One OS to rule them all


Built for ARM and x86 processors.

Ubuntu will be the next major player in mobile and desktop operating systems, if it delivers on its promise of releasing a fully integrated platform by April 2014.

Founder Mark Shuttleworth put the mobile version of the company's Linux distribution through its paces at the Pepcom event at CES 2013 tonight. Running on a Samsung Galaxy – for no particular reason except it's a convenient development platform, he said – Ubuntu did all the things you'd expect from Android or iOS.

His goal is to release a version of Ubuntu that works on literally any kind of platform: server, personal computer, tablet, mobile phone or television, on any kind of processor. One side benefit of adapting it to run on power and processing constrained mobile devices is that the big iron implementations become more efficient too. They're “totally cleaning” it, he said.

What Shuttleworth was really showing tonight was the smart phone interface they've developed. It looks as slick and user friendly as any Android implementation – in other words, the average user won't have a clue what operating system is installed. And doesn't need to care.

That's the key. Ubuntu, like other Linux variants, is open source and free to use. Making it the one OS that runs on any sort of device means it's an attractive platform for developers who want as broad a reach as possible and for manufacturers, who want to make devices in every category.

Ubuntu is the most popular version of Linux, according to Shuttleworth, who said that this year it will be installed on 10% of the computers shipped worldwide. That's a tall claim, but even so it might not be too far north of the truth by year's end. If Shuttleworth can stick to his deadline fifteen months from now, it'll just be the start.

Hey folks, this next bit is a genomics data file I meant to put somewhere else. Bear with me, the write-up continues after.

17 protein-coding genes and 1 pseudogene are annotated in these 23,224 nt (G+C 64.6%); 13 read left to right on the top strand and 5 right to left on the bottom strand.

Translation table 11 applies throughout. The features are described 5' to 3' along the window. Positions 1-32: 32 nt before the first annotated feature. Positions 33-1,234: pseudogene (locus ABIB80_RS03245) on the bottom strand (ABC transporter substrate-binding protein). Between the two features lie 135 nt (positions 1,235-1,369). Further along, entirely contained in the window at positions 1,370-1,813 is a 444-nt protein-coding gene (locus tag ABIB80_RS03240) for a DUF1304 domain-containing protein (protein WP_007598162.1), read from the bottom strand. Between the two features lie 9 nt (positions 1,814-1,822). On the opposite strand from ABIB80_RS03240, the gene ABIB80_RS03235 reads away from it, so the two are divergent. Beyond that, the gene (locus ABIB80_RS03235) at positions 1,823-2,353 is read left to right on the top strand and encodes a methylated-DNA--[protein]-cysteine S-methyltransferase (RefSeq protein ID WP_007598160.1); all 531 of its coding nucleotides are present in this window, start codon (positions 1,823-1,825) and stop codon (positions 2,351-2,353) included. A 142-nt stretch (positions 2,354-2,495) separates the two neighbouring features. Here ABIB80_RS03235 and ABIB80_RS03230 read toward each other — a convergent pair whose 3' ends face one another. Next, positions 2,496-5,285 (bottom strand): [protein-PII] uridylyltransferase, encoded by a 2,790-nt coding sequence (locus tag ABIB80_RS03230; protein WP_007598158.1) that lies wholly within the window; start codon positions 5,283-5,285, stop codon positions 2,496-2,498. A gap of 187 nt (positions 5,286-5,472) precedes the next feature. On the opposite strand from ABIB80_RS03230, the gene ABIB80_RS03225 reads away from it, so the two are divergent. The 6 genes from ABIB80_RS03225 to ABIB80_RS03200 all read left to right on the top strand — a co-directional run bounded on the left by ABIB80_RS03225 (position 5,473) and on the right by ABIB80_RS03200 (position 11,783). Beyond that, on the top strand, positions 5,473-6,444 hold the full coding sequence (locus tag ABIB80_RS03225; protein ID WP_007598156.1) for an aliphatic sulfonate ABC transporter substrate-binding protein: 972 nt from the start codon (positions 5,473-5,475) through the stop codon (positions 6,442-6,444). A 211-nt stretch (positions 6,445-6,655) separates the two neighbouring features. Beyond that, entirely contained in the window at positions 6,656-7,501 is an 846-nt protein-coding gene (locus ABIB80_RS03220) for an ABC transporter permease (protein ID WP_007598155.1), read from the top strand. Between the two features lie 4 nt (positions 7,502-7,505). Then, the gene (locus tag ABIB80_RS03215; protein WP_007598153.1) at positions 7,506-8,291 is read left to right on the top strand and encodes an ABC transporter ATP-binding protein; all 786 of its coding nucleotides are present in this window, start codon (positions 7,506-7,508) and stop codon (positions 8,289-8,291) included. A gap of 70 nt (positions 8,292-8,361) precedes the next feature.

About Steve Blum

Steve Blum is president of Tellus Venture Associates, a management, planning and business development consultancy for municipal and community broadband initiatives. He is a 30-year industry veteran and an expert in developing new broadband infrastructure and services, including wireless, fiber optic and satellite systems. His career includes playing key roles in the launch and growth of DirecTv in the U.S., as well as other satellite broadcasting platforms around the world. For the past ten years, he has helped build municipal wireless and fiber optic broadband systems. His client list includes many California cities, such as San Leandro, Palo Alto, Oakland, Los Angeles, Lompoc and Folsom. He’s a member of the executive team for the Central Coast Broadband Consortium and has worked with other regional consortia in California. Steve is the author of seven books on the Internet and satellite broadcasting and is a frequent contributor to professional journals and industry events. He holds an A.B. in History from the University of California, Berkeley, an M.A. in East Asia Studies from the University of Washington, and an M.B.A. from the University of St. Thomas. He is a triathlete and multiple Ironman finisher, and is currently ranked in the top 100 of the Challenge Triathlon world rankings, out of more than 30,000 athletes.